I awoke at 4 am.  I don’t know why – perhaps it was the Lama House energy (many shrines), or the fact that I was in a new bed, or none of the above, but I could not go back to sleep.  Instead I chanted mantras – a cloudy, afflicted mind attempting to have faith and devotion.  I did a few prostrations (bows) until my elbow started aching and then I went back to mantras – refuge, Achi, and the Four Thoughts.  It was very nice having completed a fair amount of practice before 6 am!  <grin grin>  Then I ate breakfast at 7.  Lama Gyaltsen was up by 5 or 6, I know because he went for an early morning walk plus I heard the dishes being put away before I came downstairs.

He completed some more chores and then was out the door to meet a friend for some errands around town by 8 am.  Khenpo Chophel was up soon thereafter (or he emerged after his personal practice).  He is so kind – he showed me some Dharma (literary) Tibetan words, like Samten – concentration / meditation / clear, focused mind; Shinay – similar to calm abiding or clear insight; Tharchin – perfection; Tsultrim – ethics / moral conduct; etc etc.  It was great!  He saw that I knew how to write in Tibetan block print and cursive (U-chen and Kyook) and he gave me some much needed pointers.

I asked Khenpo why they had to come back early, as we had been ready to put them up in Charlottesville.  He said that he had many consecrations to do – people had been bringing statues by off and on for the past few weeks.  It probably did not help that I also asked him to fill and consecrate a statue of mine.  He taught me the word for consecrate – it means to bless permanently.  I love how Tibetan is full of compound words – if you know say a thousand root Tibetan words, I bet you can make ten thousand “new” words.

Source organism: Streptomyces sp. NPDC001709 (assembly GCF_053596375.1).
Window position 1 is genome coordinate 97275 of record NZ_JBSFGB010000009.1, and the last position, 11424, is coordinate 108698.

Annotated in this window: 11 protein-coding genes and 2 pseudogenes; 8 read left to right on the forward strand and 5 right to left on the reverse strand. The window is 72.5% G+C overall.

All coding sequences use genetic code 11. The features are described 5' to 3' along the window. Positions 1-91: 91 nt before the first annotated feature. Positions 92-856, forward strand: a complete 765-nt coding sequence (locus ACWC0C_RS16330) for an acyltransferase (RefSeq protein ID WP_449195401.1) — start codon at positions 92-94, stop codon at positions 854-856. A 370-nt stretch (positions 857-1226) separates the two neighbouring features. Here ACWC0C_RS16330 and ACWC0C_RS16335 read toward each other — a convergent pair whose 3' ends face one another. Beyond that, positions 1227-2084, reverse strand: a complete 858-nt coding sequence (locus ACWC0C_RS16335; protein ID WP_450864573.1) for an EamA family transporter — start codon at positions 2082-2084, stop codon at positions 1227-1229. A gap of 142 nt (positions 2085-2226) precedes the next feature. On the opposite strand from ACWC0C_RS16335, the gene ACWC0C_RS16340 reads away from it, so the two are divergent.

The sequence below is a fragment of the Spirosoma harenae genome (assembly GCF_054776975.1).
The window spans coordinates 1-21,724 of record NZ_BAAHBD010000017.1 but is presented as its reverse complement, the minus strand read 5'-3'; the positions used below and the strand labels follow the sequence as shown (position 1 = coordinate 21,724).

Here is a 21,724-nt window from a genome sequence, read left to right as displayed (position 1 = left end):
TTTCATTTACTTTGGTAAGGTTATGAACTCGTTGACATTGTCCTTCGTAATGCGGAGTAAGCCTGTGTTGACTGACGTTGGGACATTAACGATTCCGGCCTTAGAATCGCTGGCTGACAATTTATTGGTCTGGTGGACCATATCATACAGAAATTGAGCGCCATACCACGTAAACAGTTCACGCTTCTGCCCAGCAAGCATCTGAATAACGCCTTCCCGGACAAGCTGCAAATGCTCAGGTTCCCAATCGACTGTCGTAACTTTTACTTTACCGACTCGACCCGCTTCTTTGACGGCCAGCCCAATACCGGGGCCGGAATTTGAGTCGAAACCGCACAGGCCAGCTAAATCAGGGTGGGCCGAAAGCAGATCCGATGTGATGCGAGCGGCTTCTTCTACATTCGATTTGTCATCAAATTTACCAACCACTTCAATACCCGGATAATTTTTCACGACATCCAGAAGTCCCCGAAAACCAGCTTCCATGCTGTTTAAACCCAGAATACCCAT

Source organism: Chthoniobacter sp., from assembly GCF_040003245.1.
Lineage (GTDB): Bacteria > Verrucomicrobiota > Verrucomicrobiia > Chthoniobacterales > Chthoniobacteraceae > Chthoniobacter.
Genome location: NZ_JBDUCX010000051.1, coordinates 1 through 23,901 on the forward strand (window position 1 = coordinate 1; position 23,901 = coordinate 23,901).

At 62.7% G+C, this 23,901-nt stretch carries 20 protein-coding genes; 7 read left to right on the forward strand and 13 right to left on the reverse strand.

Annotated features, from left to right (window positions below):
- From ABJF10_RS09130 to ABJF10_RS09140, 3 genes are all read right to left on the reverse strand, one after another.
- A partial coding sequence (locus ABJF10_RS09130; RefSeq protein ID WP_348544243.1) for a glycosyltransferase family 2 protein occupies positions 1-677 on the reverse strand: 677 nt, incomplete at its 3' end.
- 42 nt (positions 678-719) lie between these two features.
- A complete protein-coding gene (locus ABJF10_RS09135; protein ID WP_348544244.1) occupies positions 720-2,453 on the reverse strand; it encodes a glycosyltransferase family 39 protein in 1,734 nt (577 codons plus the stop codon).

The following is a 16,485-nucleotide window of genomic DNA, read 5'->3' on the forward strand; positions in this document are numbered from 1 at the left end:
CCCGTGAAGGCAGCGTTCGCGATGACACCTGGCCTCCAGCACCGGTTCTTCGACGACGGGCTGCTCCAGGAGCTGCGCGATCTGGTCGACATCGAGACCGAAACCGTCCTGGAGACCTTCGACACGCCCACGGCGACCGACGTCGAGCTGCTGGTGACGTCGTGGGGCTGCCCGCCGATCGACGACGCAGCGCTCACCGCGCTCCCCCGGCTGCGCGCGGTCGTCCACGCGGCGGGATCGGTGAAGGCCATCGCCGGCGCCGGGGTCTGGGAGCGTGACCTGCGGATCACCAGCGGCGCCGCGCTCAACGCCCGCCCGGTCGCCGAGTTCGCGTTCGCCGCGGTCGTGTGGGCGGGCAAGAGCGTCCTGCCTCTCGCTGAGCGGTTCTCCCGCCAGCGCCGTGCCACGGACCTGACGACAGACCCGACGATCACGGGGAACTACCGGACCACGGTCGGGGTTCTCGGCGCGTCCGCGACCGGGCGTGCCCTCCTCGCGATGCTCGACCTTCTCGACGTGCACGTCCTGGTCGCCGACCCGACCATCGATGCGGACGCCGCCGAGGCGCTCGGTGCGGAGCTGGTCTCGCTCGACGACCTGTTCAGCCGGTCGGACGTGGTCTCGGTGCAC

Then I rested, had lunch with Khenpo and then was on my way home.  A 24 hour blip to Maryland and back.  Lovely indeed.

Khenchen Rinpoche, Konchog Gyaltsen will be teaching this weekend (June 26th and 27th) at the Charlottesville Unity Church – both afternoons from 2 to 5 pm.  He is teaching on his text entitled, “Prescriptions and Proscriptions” – formerly known as Permissions and Prohibitions.  It should be a fantastic weekend.


Published by Kirby Moore

Kirby Moore is a healing facilitator based in the beautiful rolling hills of Charlottesville, Virginia. He does sessions in-person and long distance via Skype and Zoom, working with Spiritual Astrology, Somatic Experiencing, Biodynamic Craniosacral Therapy and Birth Process Work. His healing work is informed by fifteen years of meditation and Qigong practice. He works with client's intentions and deepest longings to attain clear, tangible results. Contact him for more info at (email): kirby [at] mkirbymoore [dot] com